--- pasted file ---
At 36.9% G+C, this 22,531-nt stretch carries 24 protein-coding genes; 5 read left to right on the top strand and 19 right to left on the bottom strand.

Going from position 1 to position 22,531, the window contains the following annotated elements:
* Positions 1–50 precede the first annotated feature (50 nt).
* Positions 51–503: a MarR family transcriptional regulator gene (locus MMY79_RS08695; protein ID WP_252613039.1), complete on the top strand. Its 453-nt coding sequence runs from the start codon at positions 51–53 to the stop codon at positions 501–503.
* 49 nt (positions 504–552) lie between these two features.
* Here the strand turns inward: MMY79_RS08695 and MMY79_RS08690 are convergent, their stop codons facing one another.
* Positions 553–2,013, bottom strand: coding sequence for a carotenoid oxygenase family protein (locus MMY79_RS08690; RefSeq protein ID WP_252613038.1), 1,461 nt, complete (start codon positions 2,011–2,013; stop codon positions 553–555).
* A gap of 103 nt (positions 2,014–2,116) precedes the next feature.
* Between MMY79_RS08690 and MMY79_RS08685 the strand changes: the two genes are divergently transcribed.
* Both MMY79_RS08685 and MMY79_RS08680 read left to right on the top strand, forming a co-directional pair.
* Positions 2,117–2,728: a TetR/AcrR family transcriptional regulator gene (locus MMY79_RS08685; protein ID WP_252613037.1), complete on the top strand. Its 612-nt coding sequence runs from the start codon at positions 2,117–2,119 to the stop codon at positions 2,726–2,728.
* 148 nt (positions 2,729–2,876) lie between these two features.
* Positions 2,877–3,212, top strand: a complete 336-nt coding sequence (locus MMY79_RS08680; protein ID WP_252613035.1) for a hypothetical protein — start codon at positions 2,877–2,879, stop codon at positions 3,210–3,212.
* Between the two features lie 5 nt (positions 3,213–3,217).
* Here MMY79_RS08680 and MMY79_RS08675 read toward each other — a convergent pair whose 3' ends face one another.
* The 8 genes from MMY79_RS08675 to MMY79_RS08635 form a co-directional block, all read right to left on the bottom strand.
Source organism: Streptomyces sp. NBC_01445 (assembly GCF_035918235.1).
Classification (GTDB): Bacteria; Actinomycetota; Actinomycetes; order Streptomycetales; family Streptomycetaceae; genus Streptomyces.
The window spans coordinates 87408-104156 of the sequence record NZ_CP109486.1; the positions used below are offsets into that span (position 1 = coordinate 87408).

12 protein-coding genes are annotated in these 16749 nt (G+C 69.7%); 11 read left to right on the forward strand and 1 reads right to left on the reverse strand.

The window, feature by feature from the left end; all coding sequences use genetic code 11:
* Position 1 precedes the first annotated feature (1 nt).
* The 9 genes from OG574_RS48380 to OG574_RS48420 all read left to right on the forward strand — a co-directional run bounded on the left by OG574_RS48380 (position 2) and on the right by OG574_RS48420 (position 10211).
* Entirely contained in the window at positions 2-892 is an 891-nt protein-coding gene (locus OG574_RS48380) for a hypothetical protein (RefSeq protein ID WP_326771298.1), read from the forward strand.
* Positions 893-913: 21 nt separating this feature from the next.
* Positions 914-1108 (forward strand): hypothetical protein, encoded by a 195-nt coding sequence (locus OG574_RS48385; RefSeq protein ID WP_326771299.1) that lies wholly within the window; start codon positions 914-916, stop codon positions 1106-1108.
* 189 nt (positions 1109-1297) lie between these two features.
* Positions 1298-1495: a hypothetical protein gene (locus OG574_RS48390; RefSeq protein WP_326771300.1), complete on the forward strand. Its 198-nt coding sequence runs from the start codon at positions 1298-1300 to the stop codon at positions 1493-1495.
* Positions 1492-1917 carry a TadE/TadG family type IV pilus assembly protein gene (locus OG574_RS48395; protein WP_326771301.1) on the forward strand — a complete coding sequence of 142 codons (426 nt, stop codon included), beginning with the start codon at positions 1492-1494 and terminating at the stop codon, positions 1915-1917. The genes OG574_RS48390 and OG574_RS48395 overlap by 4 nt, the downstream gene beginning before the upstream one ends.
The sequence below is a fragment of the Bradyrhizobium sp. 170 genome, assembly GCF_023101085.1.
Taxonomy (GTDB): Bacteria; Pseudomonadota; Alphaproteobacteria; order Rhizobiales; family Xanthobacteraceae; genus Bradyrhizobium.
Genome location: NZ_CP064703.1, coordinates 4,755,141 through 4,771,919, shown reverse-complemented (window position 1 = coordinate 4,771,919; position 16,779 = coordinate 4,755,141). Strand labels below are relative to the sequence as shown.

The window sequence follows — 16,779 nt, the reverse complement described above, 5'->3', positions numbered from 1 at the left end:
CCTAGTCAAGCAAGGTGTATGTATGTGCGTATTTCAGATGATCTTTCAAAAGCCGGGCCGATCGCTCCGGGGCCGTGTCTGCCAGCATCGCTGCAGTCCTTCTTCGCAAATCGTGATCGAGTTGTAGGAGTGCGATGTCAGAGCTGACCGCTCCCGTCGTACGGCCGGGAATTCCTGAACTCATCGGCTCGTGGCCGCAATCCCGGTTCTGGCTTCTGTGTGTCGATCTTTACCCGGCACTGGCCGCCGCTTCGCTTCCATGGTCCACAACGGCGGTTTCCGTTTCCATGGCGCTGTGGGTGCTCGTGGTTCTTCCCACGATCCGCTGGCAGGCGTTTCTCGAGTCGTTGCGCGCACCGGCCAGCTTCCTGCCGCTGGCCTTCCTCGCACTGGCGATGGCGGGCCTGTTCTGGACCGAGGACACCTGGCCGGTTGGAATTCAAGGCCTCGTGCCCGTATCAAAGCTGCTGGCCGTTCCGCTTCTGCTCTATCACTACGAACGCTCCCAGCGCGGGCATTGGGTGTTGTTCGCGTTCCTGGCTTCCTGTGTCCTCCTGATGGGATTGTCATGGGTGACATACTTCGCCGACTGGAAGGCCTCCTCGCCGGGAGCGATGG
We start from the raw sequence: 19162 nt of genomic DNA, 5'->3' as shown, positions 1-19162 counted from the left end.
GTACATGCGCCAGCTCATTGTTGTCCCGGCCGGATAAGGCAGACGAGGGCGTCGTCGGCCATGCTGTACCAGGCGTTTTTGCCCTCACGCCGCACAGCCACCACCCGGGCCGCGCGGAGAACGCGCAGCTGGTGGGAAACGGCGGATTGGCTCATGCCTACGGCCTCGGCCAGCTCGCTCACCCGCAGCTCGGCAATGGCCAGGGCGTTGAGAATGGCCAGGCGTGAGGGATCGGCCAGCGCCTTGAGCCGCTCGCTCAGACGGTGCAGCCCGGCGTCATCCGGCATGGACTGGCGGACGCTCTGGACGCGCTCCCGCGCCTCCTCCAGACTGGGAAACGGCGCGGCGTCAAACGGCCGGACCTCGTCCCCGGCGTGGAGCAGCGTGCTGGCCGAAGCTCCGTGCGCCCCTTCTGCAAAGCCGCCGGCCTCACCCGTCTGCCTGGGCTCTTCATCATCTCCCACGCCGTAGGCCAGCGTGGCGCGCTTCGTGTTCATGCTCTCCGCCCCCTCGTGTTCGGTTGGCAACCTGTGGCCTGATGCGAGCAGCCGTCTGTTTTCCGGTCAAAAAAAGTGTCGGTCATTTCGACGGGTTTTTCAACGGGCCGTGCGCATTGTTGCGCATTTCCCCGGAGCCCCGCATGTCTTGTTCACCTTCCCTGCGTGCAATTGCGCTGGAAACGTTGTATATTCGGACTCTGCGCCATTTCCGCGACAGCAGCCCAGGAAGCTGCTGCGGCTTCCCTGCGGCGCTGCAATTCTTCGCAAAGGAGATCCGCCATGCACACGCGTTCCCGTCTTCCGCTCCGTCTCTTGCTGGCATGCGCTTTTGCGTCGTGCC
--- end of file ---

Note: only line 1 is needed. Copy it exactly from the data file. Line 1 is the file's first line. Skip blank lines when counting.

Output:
At 36.9% G+C, this 22,531-nt stretch carries 24 protein-coding genes; 5 read left to right on the top strand and 19 right to left on the bottom strand.